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Chapter 3.2 : Staining Procedures

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Staining Procedures, Page 1 of 2

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Abstract:

The Gram stain has many uses: principally, it classifies bacteria on the basis of their cell wall structure and allows observation of their size and cellular morphology as well. It can also be utilized to assess the quality of clinical specimens and as a critical test for rapid and presumptive diagnosis of infective agents directly from specimens ( ). The stain was originally developed by Christian Gram in 1884 ( ). The modification currently used for general bacteriology was developed by Hucker in 1921, providing improved consistency of decolorization and better differentiation of organisms ( ). Kopeloff’s modification, which employs a basic fuchsin (or carbol fuchsin) counterstain ( ), has particular utility for staining anaerobes and weakly staining Gram-negative organisms (e.g., , and ) ( ). Consequently, many laboratories use these counterstains routinely, especially for direct smears of clinical material.

Citation: Chan W. 2016. Staining Procedures, p 3.2.1.1-3.2.3.6. In Leber A (ed), Clinical Microbiology Procedures Handbook, Fourth Edition. ASM Press, Washington, DC. doi: 10.1128/9781555818814.ch3.2
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Figures

Image of Figure 3.2.1–1
Figure 3.2.1–1

Thin-smear preparation.

Citation: Chan W. 2016. Staining Procedures, p 3.2.1.1-3.2.3.6. In Leber A (ed), Clinical Microbiology Procedures Handbook, Fourth Edition. ASM Press, Washington, DC. doi: 10.1128/9781555818814.ch3.2
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Image of Figure 3.2.1–2
Figure 3.2.1–2

Touch preparation of smear.

Citation: Chan W. 2016. Staining Procedures, p 3.2.1.1-3.2.3.6. In Leber A (ed), Clinical Microbiology Procedures Handbook, Fourth Edition. ASM Press, Washington, DC. doi: 10.1128/9781555818814.ch3.2
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Image of Figure 3.2.1–3
Figure 3.2.1–3

Typical Gram stain morphologies of Gram-positive and Gram-variable genera.

Citation: Chan W. 2016. Staining Procedures, p 3.2.1.1-3.2.3.6. In Leber A (ed), Clinical Microbiology Procedures Handbook, Fourth Edition. ASM Press, Washington, DC. doi: 10.1128/9781555818814.ch3.2
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Image of Figure 3.2.1–4
Figure 3.2.1–4

Typical Gram stain morphologies of Gram-negative genera.

Citation: Chan W. 2016. Staining Procedures, p 3.2.1.1-3.2.3.6. In Leber A (ed), Clinical Microbiology Procedures Handbook, Fourth Edition. ASM Press, Washington, DC. doi: 10.1128/9781555818814.ch3.2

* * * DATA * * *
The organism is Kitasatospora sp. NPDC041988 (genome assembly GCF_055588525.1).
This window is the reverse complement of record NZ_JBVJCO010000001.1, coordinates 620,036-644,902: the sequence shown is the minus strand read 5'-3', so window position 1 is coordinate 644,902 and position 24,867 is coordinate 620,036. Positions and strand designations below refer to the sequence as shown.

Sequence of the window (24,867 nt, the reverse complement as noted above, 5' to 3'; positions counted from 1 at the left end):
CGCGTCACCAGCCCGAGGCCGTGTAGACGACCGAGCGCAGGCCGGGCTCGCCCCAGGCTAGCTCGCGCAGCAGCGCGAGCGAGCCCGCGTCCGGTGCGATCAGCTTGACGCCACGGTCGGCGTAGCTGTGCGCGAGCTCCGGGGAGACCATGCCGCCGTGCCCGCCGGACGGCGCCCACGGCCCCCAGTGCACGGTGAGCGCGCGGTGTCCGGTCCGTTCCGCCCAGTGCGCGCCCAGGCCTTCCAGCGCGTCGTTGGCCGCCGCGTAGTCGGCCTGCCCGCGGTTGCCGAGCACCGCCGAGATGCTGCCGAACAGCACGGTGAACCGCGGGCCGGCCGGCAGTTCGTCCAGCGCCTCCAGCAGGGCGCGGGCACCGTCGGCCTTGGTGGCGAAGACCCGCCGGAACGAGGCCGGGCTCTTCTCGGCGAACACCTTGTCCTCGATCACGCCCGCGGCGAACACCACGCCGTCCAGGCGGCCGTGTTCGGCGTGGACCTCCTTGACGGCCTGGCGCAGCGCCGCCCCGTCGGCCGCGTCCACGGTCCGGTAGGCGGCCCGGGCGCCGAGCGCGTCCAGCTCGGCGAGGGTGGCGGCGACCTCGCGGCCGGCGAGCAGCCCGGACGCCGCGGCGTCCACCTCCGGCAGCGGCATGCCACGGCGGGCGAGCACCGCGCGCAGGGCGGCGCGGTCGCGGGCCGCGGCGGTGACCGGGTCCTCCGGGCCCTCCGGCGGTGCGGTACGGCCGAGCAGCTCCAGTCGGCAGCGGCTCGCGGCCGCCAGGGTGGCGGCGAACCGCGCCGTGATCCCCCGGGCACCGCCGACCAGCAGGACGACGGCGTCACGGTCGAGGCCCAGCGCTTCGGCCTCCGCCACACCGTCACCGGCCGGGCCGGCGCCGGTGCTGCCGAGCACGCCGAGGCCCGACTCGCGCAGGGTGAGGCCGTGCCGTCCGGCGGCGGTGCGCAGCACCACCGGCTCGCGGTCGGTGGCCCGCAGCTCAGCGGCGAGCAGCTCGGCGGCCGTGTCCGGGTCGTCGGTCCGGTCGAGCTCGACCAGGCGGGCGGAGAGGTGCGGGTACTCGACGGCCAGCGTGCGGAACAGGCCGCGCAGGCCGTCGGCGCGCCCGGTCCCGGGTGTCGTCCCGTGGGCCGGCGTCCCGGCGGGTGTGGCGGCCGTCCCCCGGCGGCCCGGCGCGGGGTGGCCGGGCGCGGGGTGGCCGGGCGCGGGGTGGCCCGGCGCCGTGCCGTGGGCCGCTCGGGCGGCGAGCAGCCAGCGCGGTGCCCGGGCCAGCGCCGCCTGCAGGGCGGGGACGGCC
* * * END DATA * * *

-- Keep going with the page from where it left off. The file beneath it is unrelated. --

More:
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References

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Tables

Generic image for table
Table 3.2.1–1

Gram stain modifications, recommended reagents, timing, and uses

Citation: Chan W. 2016. Staining Procedures, p 3.2.1.1-3.2.3.6. In Leber A (ed), Clinical Microbiology Procedures Handbook, Fourth Edition. ASM Press, Washington, DC. doi: 10.1128/9781555818814.ch3.2
Generic image for table
Table 3.2.1–2

Gram-positive organisms found in direct smears from clinical sources

Citation: Chan W. 2016. Staining Procedures, p 3.2.1.1-3.2.3.6. In Leber A (ed), Clinical Microbiology Procedures Handbook, Fourth Edition. ASM Press, Washington, DC. doi: 10.1128/9781555818814.ch3.2
Generic image for table
Table 3.2.1–3

Gram-negative organisms seen in direct smears from clinical sources

Citation: Chan W. 2016. Staining Procedures, p 3.2.1.1-3.2.3.6. In Leber A (ed), Clinical Microbiology Procedures Handbook, Fourth Edition. ASM Press, Washington, DC. doi: 10.1128/9781555818814.ch3.2
Generic image for table
Table 3.2.1–4

Common descriptions of bacterial Gram staining characteristics

Citation: Chan W. 2016. Staining Procedures, p 3.2.1.1-3.2.3.6. In Leber A (ed), Clinical Microbiology Procedures Handbook, Fourth Edition. ASM Press, Washington, DC. doi: 10.1128/9781555818814.ch3.2
Generic image for table
Table 3.2.1–5

Reporting Gram stain results

Citation: Chan W. 2016. Staining Procedures, p 3.2.1.1-3.2.3.6. In Leber A (ed), Clinical Microbiology Procedures Handbook, Fourth Edition. ASM Press, Washington, DC. doi: 10.1128/9781555818814.ch3.2
Generic image for table
Table 3.2.1–A1

Standardized scoring method for evaluation of Gram stains for BV

Citation: Chan W. 2016. Staining Procedures, p 3.2.1.1-3.2.3.6. In Leber A (ed), Clinical Microbiology Procedures Handbook, Fourth Edition. ASM Press, Washington, DC. doi: 10.1128/9781555818814.ch3.2
Generic image for table
Table 3.2.3–1

Outline for reporting wet mount results from different specimens

Citation: Chan W. 2016. Staining Procedures, p 3.2.1.1-3.2.3.6. In Leber A (ed), Clinical Microbiology Procedures Handbook, Fourth Edition. ASM Press, Washington, DC. doi: 10.1128/9781555818814.ch3.2

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